The opportunity to hear a string quartet in the Barns of Wolf Trap is one of the things that make Washington a special place for lovers of chamber music. Not that we suffer a shortage of string quartets in such prime locations as the Library of Congress, the University of Maryland and the Corcoran Gallery, but there are few concert halls anywhere in the world that have the Barns' ambiance and acoustics.
Above all, the barns' wood, seasoned for two centuries, gives a special glow to the sound -- like the tone of violins of similar vintage -- without any loss of clarity.
The effect has been enhanced still further by the addition of removable wooden screens on the stage that help to focus and project the sound.
On Saturday night, all these elements were placed at the service of the Audubon Quartet, one of America's leading younger groups in this form of music making, with results that were a sheer delight.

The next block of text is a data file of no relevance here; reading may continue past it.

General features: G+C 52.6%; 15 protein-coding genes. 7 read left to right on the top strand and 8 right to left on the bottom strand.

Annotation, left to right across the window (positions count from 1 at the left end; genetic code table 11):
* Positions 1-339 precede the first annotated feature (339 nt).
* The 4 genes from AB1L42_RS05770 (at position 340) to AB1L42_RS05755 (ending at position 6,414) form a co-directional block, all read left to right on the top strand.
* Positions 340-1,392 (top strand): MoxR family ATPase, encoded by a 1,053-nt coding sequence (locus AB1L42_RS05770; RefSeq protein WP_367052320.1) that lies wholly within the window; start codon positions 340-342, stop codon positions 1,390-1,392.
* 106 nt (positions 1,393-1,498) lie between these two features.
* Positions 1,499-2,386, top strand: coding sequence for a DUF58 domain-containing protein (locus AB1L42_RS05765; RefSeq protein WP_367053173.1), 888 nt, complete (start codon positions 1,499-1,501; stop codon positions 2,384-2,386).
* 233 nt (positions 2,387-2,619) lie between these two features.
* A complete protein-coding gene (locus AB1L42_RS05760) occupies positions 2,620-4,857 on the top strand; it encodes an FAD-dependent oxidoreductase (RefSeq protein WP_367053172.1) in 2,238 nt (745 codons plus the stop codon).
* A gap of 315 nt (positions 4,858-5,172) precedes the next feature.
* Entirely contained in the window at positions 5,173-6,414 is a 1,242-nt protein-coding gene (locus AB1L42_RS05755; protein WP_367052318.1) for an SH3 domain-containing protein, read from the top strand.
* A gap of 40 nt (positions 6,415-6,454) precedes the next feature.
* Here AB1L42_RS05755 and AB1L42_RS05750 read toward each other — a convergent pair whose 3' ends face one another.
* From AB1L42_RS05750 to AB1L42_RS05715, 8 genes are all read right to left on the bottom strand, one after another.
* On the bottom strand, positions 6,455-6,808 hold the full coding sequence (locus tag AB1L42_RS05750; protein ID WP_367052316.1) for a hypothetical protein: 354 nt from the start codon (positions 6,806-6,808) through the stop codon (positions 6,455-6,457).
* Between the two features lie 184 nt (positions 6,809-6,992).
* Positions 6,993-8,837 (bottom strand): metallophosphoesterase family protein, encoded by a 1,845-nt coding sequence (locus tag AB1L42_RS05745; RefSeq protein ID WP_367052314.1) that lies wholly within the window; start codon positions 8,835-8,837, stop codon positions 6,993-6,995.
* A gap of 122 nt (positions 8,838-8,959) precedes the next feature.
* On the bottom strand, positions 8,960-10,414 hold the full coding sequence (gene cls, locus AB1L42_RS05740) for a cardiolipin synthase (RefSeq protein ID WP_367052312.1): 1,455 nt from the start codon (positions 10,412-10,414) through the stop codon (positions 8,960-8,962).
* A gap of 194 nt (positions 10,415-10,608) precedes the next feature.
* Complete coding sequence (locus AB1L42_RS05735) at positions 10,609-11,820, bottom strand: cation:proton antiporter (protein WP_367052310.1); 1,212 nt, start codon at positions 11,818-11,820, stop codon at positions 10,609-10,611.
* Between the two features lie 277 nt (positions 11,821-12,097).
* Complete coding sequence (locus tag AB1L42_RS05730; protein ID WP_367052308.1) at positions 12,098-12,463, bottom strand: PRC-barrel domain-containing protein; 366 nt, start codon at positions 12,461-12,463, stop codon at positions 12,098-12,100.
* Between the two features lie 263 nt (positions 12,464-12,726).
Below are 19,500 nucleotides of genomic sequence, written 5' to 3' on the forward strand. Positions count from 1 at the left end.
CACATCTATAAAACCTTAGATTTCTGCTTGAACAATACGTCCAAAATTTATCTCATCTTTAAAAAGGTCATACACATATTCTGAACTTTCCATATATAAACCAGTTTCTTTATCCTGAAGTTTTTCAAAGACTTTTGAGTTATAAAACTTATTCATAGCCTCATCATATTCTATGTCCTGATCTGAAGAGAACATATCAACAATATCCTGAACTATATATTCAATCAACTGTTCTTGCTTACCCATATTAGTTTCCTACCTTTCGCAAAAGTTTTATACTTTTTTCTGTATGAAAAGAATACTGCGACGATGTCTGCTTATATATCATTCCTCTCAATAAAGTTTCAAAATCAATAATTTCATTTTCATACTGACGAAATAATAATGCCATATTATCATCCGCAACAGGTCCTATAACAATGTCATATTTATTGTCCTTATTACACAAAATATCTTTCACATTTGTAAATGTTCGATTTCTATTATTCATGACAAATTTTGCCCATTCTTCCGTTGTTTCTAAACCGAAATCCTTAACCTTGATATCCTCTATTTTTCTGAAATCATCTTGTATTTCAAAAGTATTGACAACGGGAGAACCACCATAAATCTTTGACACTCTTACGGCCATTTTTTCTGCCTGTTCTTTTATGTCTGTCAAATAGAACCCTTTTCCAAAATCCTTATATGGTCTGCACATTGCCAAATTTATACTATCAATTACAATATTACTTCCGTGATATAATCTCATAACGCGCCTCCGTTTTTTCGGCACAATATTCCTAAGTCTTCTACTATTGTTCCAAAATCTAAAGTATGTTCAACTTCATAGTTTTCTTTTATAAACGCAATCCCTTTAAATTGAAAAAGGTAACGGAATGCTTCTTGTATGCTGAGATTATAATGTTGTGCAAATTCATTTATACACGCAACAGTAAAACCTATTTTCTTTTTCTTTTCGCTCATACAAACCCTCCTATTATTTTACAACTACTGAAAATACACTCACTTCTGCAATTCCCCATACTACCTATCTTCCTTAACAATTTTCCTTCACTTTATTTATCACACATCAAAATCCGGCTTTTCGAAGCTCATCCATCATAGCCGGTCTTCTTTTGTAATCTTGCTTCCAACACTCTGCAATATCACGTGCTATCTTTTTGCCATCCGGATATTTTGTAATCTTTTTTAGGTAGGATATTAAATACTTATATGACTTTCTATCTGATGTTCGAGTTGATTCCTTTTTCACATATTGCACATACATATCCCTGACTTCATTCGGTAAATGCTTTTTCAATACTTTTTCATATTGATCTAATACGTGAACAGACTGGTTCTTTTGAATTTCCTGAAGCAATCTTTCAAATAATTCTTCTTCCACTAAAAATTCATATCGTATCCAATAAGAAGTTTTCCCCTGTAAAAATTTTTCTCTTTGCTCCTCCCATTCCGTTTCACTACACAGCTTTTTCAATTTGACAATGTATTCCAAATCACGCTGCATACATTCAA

The program was devoted more or less to first quartets in nicely balanced and contrasting styles. It opened with Beethoven's brilliant, dramatic Quartet in F, Op. 18, No.1 -- actually written second but published as No. 1.
It continued with Barto'k's First Quartet, Op. 7 -- actually his second, but he suppressed the first. And it ended with Mendelssohn's well-crafted, gently sentimental Quartet in E minor -- his first, though it was published as Op. 44, No. 2.
All were well performed, but the Barto'k was the highlight of the evening. Somewhat overshadowed by his later quartets, in which brilliant new musical paths were spectacularly opened, it is worth more attention than it usually receives, and the Audubon did it full justice.
Tightly written with considerable emotional energy, Op. 7 shows Barto'k emerging from the Germanic tradition in which he was trained and embracing his Hungarian heritage in the folk motifs that appear in the last movement.
Many styles jostle one another in this music; traditional forms, such as canon, are used in creative new ways and emotionally the modern sensitivity can be heard emerging out of romanticism. These elements were effectively presented in a vigorous performance that combined impressive technique with structural clarity and deep emotional commitment.